As such, I'm not such a capital punishment enthusiast that I would turn my ideas loose on such a system. We ARE talking about a human life, and if it is to be taken, we should be damned sure that it deserves to be. Public opinion is far too rickety a thing to lay so heavy a burden upon.
I once had nothing above to disagree with. Then I saw PBS Frontline that concentrated in particular on a TX legal system. That after reading same from other sources changed my mind. The above is correct, in theory. But the practical application is seriously flawed - especially the part where prosecutors routinely try to stifle and obstruct 'after conviction' evidence, trials where the defense attorney actually sleeps in court and an appeals court has no problem with that fact, and cases where the convicted man has been found not guilty when he finally does gets cooperation from a DA.



elSicomoro  Thursday Mar 8 10:27 PM

[quote]Originally posted by Chewbaccus
If someone killed my brother or my friend, I'd want justice. The way the system works is laughable and in such a case, only immediate justice would suffice.

I would agree to that. I don't deny that there are times when I see crimes so gruesome that I think they deserve death. The whole "speedy trial" concept has disappeared as well, which I feel is a disservice to both the victim's family and the suspect.

And IMO, victims' families deserve a power trip (known as "closure" in the psychiatric world) in such cases. If anything, I would bring back public executions.

My only complaint against that is that nothing can bring back the victim or take away the crime. I also question just how healthy the death penalty is in relation to closure.

In old times, publicly executing someone had a twofold purpose:

  • Bring closure to relatives of the condemned's victim(s)
  • Demonstrate to the general populace that the justice system does work, and that there will be serious punishment for the violation of a serious law.


I must admit that I'm for public humiliation of convicted criminals (see my remarks on Mardi Gras). Although, truth be told, my ideas may violate people's civil rights. ;-)

Unfortunately, while the times have changed, the way we handle people involved in crimes has not changed much. I'd even say it's gotten worse. Our society focuses too much on punishment and not enough on rehabilitation. Given the proper resources (money, people, and time), I do believe that the majority of criminals could be rehabilitated. (Not all though...some are simply bad seeds from day one.)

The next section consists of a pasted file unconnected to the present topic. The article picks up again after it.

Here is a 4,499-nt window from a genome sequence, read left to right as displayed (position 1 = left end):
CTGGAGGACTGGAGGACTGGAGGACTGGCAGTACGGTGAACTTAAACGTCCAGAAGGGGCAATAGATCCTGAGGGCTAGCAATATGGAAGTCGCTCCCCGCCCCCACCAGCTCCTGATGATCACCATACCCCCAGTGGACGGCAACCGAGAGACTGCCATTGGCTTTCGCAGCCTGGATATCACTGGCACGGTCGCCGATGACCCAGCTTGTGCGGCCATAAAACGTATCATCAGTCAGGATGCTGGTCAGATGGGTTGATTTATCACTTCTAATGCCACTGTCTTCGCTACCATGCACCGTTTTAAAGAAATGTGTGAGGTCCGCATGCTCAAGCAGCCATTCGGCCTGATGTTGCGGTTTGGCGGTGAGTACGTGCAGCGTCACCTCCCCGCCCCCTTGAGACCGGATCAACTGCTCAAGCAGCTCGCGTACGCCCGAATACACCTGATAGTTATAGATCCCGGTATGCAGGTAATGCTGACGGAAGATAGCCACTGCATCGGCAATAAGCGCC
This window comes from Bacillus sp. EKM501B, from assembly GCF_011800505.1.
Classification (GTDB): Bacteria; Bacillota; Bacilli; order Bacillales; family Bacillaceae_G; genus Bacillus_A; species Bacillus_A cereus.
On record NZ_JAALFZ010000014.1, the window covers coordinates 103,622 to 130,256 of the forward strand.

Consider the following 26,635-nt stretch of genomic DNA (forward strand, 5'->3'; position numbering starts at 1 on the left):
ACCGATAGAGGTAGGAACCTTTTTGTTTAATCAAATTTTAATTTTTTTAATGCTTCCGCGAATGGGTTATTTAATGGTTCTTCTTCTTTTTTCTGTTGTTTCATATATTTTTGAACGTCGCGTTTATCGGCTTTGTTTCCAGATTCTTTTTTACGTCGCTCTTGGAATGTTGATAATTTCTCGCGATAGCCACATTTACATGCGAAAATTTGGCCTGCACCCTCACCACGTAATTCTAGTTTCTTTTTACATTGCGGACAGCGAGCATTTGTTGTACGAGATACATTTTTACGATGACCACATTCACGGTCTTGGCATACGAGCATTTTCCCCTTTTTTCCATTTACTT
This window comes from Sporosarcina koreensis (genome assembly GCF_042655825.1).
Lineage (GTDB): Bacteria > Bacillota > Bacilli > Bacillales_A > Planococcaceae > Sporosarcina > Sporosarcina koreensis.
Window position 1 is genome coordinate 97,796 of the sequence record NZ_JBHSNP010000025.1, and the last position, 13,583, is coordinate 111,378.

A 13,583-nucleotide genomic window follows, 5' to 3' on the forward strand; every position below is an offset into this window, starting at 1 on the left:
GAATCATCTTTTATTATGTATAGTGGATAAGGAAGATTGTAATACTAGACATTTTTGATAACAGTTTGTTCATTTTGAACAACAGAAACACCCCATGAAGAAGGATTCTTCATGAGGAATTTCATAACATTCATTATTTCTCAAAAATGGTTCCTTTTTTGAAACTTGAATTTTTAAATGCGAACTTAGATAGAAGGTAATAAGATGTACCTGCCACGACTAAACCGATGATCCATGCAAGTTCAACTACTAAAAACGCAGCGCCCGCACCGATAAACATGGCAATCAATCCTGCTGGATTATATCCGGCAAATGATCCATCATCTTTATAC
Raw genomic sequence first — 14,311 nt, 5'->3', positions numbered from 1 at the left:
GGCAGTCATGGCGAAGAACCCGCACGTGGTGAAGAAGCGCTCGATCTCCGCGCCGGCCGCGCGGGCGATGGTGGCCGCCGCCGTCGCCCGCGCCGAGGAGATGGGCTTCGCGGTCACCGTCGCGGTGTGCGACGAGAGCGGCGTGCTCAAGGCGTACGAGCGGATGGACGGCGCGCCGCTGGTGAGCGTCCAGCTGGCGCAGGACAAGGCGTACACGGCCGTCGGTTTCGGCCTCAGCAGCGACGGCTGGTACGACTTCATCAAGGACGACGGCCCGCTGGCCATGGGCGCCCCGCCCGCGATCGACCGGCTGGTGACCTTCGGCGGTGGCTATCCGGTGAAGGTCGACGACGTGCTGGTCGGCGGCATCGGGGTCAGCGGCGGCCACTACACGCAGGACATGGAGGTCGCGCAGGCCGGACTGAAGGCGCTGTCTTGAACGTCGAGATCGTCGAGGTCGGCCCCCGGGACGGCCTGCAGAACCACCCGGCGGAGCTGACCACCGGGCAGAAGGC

(And before anyone gets any ideas, I know McVeigh wants his execution televised, and no I wouldn't permit it simply because he wants it to happen, which means he's planning something.)

I would, for one major reason--he is quite possibly the most hated criminal in American Society. I think a lot of people would watch...but not on a major network. PBS...simple...to the point. (If I recall, PBS tried to televise a live execution once, but something stopped it.)

As such, I'm not such a capital punishment enthusiast that I would turn my ideas loose on such a system. We ARE talking about a human life, and if it is to be taken, we should be damned sure that it deserves to be. Public opinion is far too rickety a thing to lay so heavy a burden upon.

I don't Joe Q. Public really thinks about the death penalty on a wider scope. They see this--man kills woman in vicious beating. Man is considered vile and should be punished. Guilty until proven innocent.

I applauded Illinois when they put a moratorium on the death penalty. There have been too many close calls in recent years across this country. I realize that we can never be 100% sure, but I think we could at least be 99.9% sure. Not to mention, while some may complain about the cost of a prisoner for a year, I'd like to think that it's money well spent--the man has to sit there for years...tortured by thoughts of something he did, facing assault, rape, and death on a daily basis. To me, it's worth $30,000 per year.

--
"Blame God...how can you lose?"--David Byrne